Bobi Wine: Museveni’s regime fears artistes are a threat to its dynastic ambitions

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Robert Kyagulanyi alias Bobi Wine has accused president Museveni’s regime of frustrating the growth of the entertainment industry, claiming that it is the reason why it refused to enforce the copyright laws.

The musician turned politician also accused the regime of trying to kill commercial distribution of artistes' works in Uganda.

Having realised the influence that artistes wield whenever they leverage their “star-power” and resources towards awakening the population, Kyagulanyi claims Museveni’s regime is out to control and stifle the entertainment industry.

“It sees artists as a threat to its dynastic ambitions, and now desires to clip their wings by impoverishing them. It is also not by mistake that the same regime recently introduced draconian regulations that require artists to first submit drafts of their works for approval’. It intends to censor them,” said Kyagulanyi in a statement.

Kyagulanyi who is also the leader of National Unity Platform (NUP) wondered why the regime gives free land and tax waivers to “shady foreign investors” who end up repatriating all profit to their home countries.

He claimed that the government has on several occasions refused to give local artists and other indigenous investors concessions to boost their trade.

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“In Zambia, they are waiving taxes to support their entertainment industry. In Uganda, the dictator's regime suddenly woke up and started hounding already struggling artists for taxes with threats of dire consequences for non-compliance,” he said.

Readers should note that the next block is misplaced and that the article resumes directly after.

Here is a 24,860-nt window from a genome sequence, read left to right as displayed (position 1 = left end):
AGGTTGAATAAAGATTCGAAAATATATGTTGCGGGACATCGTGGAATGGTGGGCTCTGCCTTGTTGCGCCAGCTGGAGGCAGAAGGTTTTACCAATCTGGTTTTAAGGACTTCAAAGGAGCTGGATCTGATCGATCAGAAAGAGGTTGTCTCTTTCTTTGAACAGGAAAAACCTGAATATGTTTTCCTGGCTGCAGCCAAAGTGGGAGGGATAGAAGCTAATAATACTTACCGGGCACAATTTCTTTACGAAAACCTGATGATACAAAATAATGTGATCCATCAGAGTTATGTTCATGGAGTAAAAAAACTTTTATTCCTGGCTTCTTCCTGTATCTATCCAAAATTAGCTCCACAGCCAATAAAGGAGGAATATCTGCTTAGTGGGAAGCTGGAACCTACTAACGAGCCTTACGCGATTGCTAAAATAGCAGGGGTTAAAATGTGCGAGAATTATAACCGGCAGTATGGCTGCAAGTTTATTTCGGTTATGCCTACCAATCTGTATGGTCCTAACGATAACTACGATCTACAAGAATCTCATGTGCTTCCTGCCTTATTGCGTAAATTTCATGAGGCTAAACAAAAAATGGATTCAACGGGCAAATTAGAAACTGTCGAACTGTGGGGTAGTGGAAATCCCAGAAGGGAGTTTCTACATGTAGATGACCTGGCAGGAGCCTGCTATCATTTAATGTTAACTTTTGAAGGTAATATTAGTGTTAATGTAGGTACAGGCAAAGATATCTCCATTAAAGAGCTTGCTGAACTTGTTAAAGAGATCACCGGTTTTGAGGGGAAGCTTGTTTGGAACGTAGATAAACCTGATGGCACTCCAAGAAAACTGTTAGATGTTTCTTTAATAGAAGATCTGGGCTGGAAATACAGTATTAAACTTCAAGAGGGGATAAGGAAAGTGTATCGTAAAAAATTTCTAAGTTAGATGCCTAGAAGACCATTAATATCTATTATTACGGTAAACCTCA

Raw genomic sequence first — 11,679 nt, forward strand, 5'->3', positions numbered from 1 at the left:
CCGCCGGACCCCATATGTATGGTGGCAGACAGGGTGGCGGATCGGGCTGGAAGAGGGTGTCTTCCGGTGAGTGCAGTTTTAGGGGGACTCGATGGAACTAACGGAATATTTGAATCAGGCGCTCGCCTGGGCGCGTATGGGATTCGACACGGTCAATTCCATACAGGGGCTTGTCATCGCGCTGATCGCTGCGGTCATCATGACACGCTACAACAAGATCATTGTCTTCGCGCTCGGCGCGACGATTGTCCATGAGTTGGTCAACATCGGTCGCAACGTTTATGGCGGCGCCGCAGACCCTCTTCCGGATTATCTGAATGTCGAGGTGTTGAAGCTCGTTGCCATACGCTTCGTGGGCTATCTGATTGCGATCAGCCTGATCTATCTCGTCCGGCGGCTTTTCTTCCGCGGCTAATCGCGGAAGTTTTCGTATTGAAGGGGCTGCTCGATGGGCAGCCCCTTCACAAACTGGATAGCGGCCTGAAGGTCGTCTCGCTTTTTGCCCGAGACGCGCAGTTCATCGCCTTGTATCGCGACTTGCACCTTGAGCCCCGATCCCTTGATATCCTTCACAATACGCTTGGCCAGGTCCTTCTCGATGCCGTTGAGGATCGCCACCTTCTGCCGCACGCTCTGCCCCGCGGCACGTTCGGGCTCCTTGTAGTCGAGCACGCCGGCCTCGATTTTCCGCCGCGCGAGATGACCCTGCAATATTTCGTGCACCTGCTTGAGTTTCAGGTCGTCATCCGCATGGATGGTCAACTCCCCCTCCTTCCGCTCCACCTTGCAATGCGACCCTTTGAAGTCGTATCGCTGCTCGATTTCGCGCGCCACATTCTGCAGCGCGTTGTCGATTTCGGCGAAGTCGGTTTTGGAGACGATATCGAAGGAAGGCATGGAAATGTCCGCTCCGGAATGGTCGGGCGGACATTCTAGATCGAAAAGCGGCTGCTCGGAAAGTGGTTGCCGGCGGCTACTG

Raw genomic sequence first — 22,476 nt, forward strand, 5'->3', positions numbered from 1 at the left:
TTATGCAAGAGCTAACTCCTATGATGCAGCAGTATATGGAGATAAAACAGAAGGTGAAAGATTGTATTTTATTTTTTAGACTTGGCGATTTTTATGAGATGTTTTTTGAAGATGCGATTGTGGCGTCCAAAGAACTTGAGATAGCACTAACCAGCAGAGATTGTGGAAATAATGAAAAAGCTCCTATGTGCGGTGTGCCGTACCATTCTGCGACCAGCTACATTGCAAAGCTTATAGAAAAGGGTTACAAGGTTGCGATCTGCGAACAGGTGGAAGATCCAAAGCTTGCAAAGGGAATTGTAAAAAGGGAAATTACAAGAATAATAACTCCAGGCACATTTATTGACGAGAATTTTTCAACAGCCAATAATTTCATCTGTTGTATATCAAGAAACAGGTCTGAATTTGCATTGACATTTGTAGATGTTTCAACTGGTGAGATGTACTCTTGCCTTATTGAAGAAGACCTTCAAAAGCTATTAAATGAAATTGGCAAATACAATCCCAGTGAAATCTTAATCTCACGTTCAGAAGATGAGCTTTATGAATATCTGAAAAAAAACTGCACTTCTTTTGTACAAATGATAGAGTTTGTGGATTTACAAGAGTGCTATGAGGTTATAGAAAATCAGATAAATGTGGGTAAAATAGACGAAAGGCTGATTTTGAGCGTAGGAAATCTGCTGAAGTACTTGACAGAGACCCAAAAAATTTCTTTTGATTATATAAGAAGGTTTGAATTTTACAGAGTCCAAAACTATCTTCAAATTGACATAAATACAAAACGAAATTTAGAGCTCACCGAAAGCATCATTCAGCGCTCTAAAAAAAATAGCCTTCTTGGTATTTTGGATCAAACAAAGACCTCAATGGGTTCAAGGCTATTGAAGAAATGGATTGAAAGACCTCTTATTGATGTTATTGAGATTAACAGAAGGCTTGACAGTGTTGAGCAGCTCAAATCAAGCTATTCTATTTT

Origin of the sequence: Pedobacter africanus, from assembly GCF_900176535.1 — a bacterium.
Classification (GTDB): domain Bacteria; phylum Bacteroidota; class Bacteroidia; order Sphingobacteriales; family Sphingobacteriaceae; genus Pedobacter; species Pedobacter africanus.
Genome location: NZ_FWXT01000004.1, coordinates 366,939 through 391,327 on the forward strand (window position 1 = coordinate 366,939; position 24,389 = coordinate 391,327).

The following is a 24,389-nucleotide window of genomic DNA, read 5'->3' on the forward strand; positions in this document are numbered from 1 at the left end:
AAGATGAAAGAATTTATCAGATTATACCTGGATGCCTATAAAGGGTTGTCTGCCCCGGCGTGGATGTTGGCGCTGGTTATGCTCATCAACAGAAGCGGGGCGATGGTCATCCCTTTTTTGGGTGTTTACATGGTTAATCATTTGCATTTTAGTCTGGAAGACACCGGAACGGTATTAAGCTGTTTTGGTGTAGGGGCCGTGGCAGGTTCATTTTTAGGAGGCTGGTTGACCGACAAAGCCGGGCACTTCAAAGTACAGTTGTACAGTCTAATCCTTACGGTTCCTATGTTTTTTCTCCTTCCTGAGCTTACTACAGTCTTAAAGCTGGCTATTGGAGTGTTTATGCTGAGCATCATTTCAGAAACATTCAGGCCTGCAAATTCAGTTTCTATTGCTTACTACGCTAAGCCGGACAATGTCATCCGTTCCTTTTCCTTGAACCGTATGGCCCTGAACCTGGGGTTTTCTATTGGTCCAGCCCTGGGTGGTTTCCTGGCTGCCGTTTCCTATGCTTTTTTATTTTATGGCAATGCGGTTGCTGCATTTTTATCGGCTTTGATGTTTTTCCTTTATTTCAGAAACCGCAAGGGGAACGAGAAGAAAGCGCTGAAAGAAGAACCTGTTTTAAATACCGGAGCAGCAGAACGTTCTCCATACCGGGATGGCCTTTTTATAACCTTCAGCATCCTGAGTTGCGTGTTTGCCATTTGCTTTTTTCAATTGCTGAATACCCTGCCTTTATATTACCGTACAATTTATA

Kyagulanyi believes Uganda's economy is twice as big as that of Zambia, claiming that the government is reducing even the little it collects from its people so as to boost its “spending power”.

In December last year, the Uganda Revenue Authority (URA) directed all persons earning an income from entertainment activities to get Tax Identification Numbers (TINs), failure of which they would risk paying fines and imprisonment.

The persons engaged in public entertainment include, artistes, performers, authors, producers, promoters, event managers, recreational space owners, bar owners and hotel owners.

Uganda Bureau of Statistics estimates that collectively, the services sector where entertainment belongs contributes Shs47.1 trillion to the economy, which points to potential of the entertainment sector as a key revenue contributor.

URA said the TIN would enable public entertainment event owners to withhold tax on payments and charge value added tax. Withholding Tax applies to payments for both resident and non-resident entertainers generating income within Uganda.

Whereas it is a civic obligation for all able citizens to contribute their fair share to the national basket, Kyagulanyi said the regime's abrupt tax requirements on the entertainment industry are in bad faith.

“They are a classic case of one milking a cow they do not feed. Unless we all realise that we are in the same sinking boat no matter our sources of income or their depth, and that nobody will rescue us from it except ourselves,” he said.

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